As we shared with Bloomberg BusinessWeek multiple times over the last couple months, this is untrue. ...

    B) Apple

    • What Businessweek got wrong about Apple
      Oct 04 2018 by Apple at Apple Newsroom

      The October 8, 2018 issue of Bloomberg Businessweek incorrectly reports that Apple found “malicious chips” in servers on its network in 2015. As Apple has repeatedly explained to Bloomberg reporters and editors over the past 12 months, there is no truth to these claims.
      Apple provided Bloomberg Businessweek with the following statement before their story was published:
      Over the course of the past year ...

    C) Supermicro


    3) Then form your own opinions

    Yes, that's all I have. Sifting through is up to you. At least this article helps guide you to first-hand information from each of the vendors involved. I'm just the messenger. See also one of the more helpful public discussions between Stephen Foskett and Patrick Kennedy below.

    Bright spots

    One nice surprise today was the gracious readers that took time to reach out to me. In their words, they each seemed to genuinely care about my little corner of the internet called TinkerTry IT @ home, and felt compelled to let me know what was happening out there as soon as possible. Which is kind of awesome, having so many people gunning for you, in this world where there's far too much negativity out there. Thank you, I certainly appreciate it.

    Like most folks in this business, we have very busy business hours. Stories like this can be distracting.

    I have so much fun in my home lab, and I look forward to getting back to all that fun with you all as soon as possible, starting with the new Microsoft releases that I downloaded just yesterday.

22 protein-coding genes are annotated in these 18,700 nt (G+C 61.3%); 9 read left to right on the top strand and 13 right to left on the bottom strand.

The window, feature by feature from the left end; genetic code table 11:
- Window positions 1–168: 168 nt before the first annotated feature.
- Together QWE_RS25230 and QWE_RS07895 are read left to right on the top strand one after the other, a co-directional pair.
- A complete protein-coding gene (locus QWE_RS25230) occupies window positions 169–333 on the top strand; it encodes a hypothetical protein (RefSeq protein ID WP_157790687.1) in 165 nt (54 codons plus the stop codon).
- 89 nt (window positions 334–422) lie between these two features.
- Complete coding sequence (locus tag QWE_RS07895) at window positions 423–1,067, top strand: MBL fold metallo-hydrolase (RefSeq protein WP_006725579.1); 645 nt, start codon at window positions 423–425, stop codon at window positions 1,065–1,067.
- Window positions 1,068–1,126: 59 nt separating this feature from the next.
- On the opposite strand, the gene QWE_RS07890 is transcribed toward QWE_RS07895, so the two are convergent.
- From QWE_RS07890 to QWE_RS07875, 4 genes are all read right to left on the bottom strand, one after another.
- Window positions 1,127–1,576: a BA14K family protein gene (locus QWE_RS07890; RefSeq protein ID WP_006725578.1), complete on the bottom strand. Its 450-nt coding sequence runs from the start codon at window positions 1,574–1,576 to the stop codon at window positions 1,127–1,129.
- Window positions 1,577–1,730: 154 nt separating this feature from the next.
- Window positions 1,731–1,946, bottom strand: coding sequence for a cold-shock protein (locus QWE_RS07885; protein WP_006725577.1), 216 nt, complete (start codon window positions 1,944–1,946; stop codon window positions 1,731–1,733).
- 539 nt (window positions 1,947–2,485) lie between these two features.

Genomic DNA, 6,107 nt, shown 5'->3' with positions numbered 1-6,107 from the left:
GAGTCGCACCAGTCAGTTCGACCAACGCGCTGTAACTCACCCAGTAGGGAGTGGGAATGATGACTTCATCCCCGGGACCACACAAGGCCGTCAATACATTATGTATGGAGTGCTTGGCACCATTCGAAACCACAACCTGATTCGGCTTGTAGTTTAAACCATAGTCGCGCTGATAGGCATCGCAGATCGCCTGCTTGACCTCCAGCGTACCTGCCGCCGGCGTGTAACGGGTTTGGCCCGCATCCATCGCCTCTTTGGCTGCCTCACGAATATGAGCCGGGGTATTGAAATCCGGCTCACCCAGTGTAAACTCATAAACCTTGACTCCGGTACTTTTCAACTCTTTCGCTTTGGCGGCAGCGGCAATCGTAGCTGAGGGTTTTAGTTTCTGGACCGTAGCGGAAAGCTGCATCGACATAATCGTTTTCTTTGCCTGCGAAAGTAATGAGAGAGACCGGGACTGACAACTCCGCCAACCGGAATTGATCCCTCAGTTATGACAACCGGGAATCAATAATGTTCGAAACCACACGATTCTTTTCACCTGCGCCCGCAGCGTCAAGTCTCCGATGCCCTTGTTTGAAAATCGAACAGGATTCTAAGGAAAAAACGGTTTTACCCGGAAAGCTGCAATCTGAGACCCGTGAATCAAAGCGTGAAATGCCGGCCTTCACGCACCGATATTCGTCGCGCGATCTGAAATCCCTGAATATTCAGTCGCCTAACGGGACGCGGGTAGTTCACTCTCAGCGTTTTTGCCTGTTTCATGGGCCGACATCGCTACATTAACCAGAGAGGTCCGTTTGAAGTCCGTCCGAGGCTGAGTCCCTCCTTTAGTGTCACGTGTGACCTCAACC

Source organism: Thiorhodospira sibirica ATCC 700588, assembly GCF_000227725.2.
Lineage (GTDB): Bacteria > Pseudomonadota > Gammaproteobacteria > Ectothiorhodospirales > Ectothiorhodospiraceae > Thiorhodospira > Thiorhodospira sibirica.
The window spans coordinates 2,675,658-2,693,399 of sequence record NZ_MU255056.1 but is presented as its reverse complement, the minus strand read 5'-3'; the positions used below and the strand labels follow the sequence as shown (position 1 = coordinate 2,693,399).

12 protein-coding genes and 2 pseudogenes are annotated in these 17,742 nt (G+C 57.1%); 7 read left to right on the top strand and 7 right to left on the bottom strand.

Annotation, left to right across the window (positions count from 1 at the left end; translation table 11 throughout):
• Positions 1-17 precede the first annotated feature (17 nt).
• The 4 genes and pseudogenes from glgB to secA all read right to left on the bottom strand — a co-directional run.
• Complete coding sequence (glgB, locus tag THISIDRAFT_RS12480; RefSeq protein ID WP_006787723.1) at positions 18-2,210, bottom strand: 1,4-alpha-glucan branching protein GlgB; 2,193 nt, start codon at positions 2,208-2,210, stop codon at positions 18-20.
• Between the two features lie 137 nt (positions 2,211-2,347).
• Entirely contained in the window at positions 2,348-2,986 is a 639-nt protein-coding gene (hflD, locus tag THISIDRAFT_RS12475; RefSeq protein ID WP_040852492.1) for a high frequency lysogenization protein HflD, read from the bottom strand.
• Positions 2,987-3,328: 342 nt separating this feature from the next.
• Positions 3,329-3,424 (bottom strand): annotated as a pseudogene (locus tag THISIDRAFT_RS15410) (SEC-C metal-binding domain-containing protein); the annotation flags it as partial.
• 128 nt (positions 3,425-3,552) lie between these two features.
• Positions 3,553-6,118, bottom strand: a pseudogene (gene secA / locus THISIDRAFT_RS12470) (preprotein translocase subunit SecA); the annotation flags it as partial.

Don't get me wrong, I'll keep tabs on this developing story. But I'll also keep moving forward, trying to share my variety pack of software and hardware experiences with as many other home lab enthusiasts as effectively as I can, in whatever spare time I can find. It's a true joy.


    I'm an active blogger and I'm also now a VMware employee, but this article was written completely on my own accord, intended to address readers who inquire about where to find the source information. Done, sources published.

    Unless something changes drastically, I'm unlikely to append updates to this article.

    Oct 24 2018 Update


    Dec 17 2018 Update

    On December 11 2018, the CEO of Supermicro Charles Liang published this letter.

    Supply Chain Security at Supermicro, published Dec 11 2018 on the Supermicro YouTube Channel.

    See also at TinkerTry

    • Intel Xeon D is a rather versatile platform, have a look!
      Jun 04 2017

      Table of Contents
      List of companies with motherboards and/or servers based on Xeon D, click to jump to each section below:
      Aparna Systems
      ASRock Rack
      Facebook (used internally, not for resale)
      Klas Telecom
      Tranquil PC

    See also